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Using integrative lipid systems biology to understand the role of Liver X receptor in male reproduction.
Jarvis S1,  Gethings LA2, Gadaleta RM1,3, Claude E2, Winston RML1, Williamson C4, Bevan CL1.


1Dept of Surgery and Cancer, Imperial College, Hammersmith Hospital London, UK 2Waters Corporation, Wilmslow, UK 3 4 Interdisciplinary Department of Medicine, University Hospital of Bari, Italy 4Department of Women and Children’s Health, Kings College London, Guys Campus, London, UK



Introduction: Liver-X receptors (LXRs) are transcription factors that regulate cholesterol homeostasis and are likely to modulate other aspects of lipid metabolism. In the testis, tightly regulated lipid metabolism is crucial to maintain fertility. Testicular LXRs are highly expressed in this tissue but their role in regulating lipid homeostasis is not fully understood. The Lxrα/β double knockout male mouse (Lxrα/β DKO) is sterile by 7 months of age, and develops aberrations in lipid metabolism.


Aim: To identify specific disrupted cellular lipids and likely candidate target genes in the testes of Lxrα/β DKO mice using wide platform integrated studies.


Methods: RNA-seq, quantitative mass spectrometry and mass spectrometry imaging (MSI) were combined to study whole testicular tissues from Lxrα/β DKO mice. cDNA libraries were prepared with sequencing using NextSeq-500.Lipid extracts were prepared LC-MS analysis with SONAR acquisition, based on an m/z isolation range of the quadrupole. Results were analysed using LipidMaps and Progenesis QI for normalized quantitation. For MSI, MALDI SYNAPT G2-Si (Waters) mass spectrometer was equipped with an ion mobility cell and experiments performed using Waters High Definition Imaging (HDI) 1.4 and MassLynx.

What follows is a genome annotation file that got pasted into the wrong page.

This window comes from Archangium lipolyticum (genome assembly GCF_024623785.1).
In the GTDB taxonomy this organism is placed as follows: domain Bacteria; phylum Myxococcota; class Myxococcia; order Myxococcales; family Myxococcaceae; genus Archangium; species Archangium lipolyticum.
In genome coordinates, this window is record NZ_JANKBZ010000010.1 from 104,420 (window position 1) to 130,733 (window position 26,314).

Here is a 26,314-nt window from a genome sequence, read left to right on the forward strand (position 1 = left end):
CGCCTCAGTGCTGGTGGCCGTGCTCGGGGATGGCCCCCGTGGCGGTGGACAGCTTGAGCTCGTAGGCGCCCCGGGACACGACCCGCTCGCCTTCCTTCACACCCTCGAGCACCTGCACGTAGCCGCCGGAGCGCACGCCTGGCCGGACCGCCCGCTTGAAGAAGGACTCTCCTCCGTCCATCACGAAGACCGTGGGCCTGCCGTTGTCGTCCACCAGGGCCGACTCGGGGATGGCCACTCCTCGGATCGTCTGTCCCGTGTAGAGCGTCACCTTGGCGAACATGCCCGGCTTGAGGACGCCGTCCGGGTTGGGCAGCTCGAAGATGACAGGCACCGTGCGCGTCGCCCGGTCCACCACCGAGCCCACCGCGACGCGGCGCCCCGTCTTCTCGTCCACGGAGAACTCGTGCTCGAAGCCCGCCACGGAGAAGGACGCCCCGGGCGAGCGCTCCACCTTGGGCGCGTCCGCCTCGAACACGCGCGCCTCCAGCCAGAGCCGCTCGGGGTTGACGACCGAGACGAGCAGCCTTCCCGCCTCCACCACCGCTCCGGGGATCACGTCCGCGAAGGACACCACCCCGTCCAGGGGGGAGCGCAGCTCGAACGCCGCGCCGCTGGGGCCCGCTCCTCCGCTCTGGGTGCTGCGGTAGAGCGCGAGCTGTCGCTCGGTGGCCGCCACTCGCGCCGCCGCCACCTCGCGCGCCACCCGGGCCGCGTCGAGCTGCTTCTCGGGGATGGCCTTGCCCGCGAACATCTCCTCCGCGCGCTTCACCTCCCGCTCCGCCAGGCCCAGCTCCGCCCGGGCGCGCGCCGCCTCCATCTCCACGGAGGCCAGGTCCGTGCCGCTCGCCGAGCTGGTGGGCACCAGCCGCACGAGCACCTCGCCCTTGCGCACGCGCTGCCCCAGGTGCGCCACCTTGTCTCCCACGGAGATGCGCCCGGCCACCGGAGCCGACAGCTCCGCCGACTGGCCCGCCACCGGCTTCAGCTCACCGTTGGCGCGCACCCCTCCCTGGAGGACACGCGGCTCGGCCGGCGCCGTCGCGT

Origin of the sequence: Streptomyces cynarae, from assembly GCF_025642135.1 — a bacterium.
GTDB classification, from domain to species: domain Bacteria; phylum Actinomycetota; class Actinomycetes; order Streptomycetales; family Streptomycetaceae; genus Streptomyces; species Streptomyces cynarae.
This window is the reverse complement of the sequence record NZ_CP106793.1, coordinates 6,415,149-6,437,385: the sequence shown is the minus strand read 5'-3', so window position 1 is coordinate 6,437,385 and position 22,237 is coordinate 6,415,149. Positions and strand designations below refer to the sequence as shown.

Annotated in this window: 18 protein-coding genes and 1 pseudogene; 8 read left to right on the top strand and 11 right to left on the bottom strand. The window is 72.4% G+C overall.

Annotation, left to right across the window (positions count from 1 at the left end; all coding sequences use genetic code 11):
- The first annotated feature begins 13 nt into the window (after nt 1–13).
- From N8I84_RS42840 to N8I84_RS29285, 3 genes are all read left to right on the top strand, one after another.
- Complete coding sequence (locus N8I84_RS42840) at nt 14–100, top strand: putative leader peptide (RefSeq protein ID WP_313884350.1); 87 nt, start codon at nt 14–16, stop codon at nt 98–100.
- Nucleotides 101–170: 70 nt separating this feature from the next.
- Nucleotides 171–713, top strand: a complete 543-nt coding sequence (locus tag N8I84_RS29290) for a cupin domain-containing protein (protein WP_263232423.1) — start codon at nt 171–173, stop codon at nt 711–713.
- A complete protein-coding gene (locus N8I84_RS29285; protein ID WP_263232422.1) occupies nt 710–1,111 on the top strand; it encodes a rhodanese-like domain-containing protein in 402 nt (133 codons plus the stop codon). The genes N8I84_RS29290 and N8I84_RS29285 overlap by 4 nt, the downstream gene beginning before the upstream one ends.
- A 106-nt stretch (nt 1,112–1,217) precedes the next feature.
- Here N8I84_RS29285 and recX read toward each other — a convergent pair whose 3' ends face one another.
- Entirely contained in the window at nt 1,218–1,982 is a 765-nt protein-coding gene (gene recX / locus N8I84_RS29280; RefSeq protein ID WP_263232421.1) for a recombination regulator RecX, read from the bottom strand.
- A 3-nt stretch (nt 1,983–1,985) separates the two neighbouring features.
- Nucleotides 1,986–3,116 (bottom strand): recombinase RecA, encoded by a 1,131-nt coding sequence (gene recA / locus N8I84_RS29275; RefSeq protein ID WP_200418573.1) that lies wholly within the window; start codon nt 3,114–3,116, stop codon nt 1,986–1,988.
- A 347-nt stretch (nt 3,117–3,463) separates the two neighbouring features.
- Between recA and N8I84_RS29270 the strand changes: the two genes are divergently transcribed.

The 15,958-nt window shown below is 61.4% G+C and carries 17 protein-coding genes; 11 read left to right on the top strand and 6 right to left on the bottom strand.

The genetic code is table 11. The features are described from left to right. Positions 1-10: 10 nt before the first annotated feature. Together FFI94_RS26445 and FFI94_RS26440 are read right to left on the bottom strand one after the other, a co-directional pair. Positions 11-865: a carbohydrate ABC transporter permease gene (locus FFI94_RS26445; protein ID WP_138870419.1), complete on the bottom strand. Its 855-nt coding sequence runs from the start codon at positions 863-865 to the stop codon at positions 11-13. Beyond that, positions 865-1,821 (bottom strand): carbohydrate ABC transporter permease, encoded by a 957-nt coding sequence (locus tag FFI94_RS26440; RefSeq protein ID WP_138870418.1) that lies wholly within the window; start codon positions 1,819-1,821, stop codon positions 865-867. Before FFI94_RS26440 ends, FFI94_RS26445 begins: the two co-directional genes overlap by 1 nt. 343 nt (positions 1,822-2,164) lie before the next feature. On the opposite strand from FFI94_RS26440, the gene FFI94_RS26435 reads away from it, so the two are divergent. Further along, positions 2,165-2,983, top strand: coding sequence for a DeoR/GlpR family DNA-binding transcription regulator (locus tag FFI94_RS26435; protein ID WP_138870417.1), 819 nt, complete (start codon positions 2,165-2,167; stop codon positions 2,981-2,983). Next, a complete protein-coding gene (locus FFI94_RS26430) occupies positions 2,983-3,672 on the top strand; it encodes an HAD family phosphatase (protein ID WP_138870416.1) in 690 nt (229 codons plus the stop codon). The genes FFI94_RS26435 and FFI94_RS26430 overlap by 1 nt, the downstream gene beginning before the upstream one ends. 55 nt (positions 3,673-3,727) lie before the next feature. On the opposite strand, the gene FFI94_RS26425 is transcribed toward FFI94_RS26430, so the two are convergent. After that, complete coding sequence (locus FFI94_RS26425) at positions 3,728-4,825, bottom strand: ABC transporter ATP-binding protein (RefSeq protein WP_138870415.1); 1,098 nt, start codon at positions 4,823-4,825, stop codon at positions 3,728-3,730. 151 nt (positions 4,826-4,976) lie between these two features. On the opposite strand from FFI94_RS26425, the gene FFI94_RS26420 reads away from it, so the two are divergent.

Results: Histological assessment of testicular tissues confirmed abnormal seminiferous tubules, germ-cell loss and lipid deposition in Lxrα/β DKO mice. Quantitative lipidomic analysis confirmed statistically significant differences in lipid species (including triglycerides, cholesterol esters and sphingolipids). Retrieved curated targets were mapped with KEGG pathway analysis. Alterations in cholesterol biosynthesis, triglyceride, sphingomyelin and ceramide metabolism were identified. From RNA-seq, 1161 genes (log2 FC -3.49 to +2.17, p<0.01) were differentially expressed in the Lxrα/β DKO with genes relevant to pathways identified from lipidomic data. Finally MSI confirmed deposition of specific lipid species and a visualization of their location in the testis.


Discussion: An integrative approach using lipidomic analysis with mRNA transcript studies provides data implicating LXRs in novel lipid pathways, critical for male reproductive function.